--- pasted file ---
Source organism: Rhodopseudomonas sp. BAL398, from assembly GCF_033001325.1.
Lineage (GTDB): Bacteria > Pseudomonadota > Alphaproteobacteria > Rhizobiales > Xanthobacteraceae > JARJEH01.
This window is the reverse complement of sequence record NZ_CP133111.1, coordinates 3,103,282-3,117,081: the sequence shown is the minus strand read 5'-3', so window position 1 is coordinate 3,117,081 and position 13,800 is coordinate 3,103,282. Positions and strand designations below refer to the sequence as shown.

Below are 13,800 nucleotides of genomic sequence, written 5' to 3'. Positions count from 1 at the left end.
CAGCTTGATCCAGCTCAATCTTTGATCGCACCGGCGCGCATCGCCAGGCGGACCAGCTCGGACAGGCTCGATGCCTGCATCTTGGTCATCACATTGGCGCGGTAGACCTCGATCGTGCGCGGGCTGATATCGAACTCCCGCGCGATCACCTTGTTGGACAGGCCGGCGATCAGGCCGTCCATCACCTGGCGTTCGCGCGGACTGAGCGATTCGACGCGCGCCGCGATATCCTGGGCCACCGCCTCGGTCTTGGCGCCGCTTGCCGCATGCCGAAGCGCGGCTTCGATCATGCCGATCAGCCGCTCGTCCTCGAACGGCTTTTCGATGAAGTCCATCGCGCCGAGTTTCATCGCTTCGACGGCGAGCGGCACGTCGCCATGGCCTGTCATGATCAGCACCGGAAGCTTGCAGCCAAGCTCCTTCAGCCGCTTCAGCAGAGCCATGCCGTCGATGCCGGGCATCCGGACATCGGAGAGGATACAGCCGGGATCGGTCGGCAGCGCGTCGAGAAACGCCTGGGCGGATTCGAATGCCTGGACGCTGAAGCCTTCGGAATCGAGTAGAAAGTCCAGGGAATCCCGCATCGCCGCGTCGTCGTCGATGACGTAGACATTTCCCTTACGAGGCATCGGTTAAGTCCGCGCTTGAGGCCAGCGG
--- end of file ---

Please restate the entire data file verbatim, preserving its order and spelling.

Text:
Source organism: Rhodopseudomonas sp. BAL398, from assembly GCF_033001325.1.
Lineage (GTDB): Bacteria > Pseudomonadota > Alphaproteobacteria > Rhizobiales > Xanthobacteraceae > JARJEH01.
This window is the reverse complement of sequence record NZ_CP133111.1, coordinates 3,103,282-3,117,081: the sequence shown is the minus strand read 5'-3', so window position 1 is coordinate 3,117,081 and position 13,800 is coordinate 3,103,282. Positions and strand designations below refer to the sequence as shown.

Below are 13,800 nucleotides of genomic sequence, written 5' to 3'. Positions count from 1 at the left end.
CAGCTTGATCCAGCTCAATCTTTGATCGCACCGGCGCGCATCGCCAGGCGGACCAGCTCGGACAGGCTCGATGCCTGCATCTTGGTCATCACATTGGCGCGGTAGACCTCGATCGTGCGCGGGCTGATATCGAACTCCCGCGCGATCACCTTGTTGGACAGGCCGGCGATCAGGCCGTCCATCACCTGGCGTTCGCGCGGACTGAGCGATTCGACGCGCGCCGCGATATCCTGGGCCACCGCCTCGGTCTTGGCGCCGCTTGCCGCATGCCGAAGCGCGGCTTCGATCATGCCGATCAGCCGCTCGTCCTCGAACGGCTTTTCGATGAAGTCCATCGCGCCGAGTTTCATCGCTTCGACGGCGAGCGGCACGTCGCCATGGCCTGTCATGATCAGCACCGGAAGCTTGCAGCCAAGCTCCTTCAGCCGCTTCAGCAGAGCCATGCCGTCGATGCCGGGCATCCGGACATCGGAGAGGATACAGCCGGGATCGGTCGGCAGCGCGTCGAGAAACGCCTGGGCGGATTCGAATGCCTGGACGCTGAAGCCTTCGGAATCGAGTAGAAAGTCCAGGGAATCCCGCATCGCCGCGTCGTCGTCGATGACGTAGACATTTCCCTTACGAGGCATCGGTTAAGTCCGCGCTTGAGGCCAGCGG